Every Friday before the Oscars, I'll reveal five of my top 20 films. It's a highly personal list, which I guess explains how Keanu Reeves wound up on it. Here are movies 15 through 11:





POINT BREAK Action cinema at its zippiest and most visceral, with Keanu Reeves and Gary Busey as FBI agents, and Patrick Swayze unapologetically cast as a surfing bank robber. Director Kathryn Bigelow won the Oscar for 2009's "The Hurt Locker," but I'll take this 1991 bruiser any day.





REAR WINDOW Hitchcock's best movie has it all: two romantic leads (James Stewart and Grace Kelly), a terrifying villain (Raymond Burr) and just the right mix of chills, cliffhangers, pathos and humor. From start to finish, this 1954 film is pure satisfaction.





KISS ME DEADLY B-lister Ralph Meeker achieves A-level nastiness as the meanest Mike Hammer to hit the screen in Robert Aldrich's Cold War noir from 1955. Slapping and sneering his way through a toxic Los Angeles, Hammer searches for "the great Whatsit" -- and it ain't no Maltese Falcon.





THE GRADUATE Mike Nichols' 1967 comedy-drama about an aimless college kid (Dustin Hoffman) and a middle-class cougar (Anne Bancroft) is filled with iconic scenes, but it's the stunning finale -- just two lines in perhaps 10 seconds -- that will resonate forever.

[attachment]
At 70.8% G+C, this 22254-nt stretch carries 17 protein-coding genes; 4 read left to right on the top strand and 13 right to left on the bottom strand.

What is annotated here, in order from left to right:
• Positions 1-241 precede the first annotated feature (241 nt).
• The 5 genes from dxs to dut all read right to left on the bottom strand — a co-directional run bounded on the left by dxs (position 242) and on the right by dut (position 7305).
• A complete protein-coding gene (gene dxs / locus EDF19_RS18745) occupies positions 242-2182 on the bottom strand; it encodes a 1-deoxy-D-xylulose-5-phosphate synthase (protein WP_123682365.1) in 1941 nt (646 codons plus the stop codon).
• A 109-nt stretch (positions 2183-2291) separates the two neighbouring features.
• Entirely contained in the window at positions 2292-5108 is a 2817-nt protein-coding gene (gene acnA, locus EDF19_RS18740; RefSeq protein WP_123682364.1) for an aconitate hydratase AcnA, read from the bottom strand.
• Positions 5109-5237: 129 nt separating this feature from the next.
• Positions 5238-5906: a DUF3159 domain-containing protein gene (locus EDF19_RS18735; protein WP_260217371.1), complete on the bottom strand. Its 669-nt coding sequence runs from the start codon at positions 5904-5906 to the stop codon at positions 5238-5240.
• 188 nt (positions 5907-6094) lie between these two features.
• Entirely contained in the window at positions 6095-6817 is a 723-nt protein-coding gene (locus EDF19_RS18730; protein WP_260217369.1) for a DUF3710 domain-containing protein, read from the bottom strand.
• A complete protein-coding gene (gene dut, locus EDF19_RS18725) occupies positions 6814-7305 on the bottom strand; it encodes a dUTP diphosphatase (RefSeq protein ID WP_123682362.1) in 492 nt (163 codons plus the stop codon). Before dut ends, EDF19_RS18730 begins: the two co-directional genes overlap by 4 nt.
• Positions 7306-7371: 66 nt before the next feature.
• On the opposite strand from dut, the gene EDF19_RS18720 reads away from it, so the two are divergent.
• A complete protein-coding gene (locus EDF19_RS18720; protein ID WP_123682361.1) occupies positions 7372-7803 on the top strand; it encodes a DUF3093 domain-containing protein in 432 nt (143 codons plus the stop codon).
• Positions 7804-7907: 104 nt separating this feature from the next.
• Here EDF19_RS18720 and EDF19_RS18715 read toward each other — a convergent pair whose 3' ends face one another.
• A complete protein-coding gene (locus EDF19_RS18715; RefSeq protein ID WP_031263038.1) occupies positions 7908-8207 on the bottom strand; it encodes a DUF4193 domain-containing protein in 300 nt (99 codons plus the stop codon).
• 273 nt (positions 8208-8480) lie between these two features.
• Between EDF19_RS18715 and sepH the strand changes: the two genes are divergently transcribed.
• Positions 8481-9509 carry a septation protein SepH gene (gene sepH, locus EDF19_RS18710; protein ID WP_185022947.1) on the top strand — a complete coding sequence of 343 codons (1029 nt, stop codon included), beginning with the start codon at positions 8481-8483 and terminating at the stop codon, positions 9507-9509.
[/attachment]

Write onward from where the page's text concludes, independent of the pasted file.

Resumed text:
AGUIRRE, THE WRATH OF GOD This 1972 film about a conquistador searching for El Dorado became a myth itself, thanks to the near-fatal friction between tyrannical director Werner Herzog and his half-crazed star, Klaus Kinski. Mad, brilliant filmmaking on a grand scale.



Readers' greatest


Newsday readers tell us their favorite movies. (Comments have been edited.)


How can you go wrong with a good-looking leading man (Warren Beatty) in a love story with a beautiful leading lady (Julie Christie) and the comedy of Charles Grodin and Buck Henry that had sports, suspense, fantasy and a song that you just couldn't get out of your head, even if played badly on a saxophone? -- Dianne Guarino, Centerport

HEAD (1968)

My favorite film is the unappreciated "Head," starring the Monkees and an array of guest stars (including Frank Zappa and Sonny Liston). It pokes fun at the movies and our way of life at that time. Every time I see it, I see something new.

-- Larry Lapka, Massapequa Park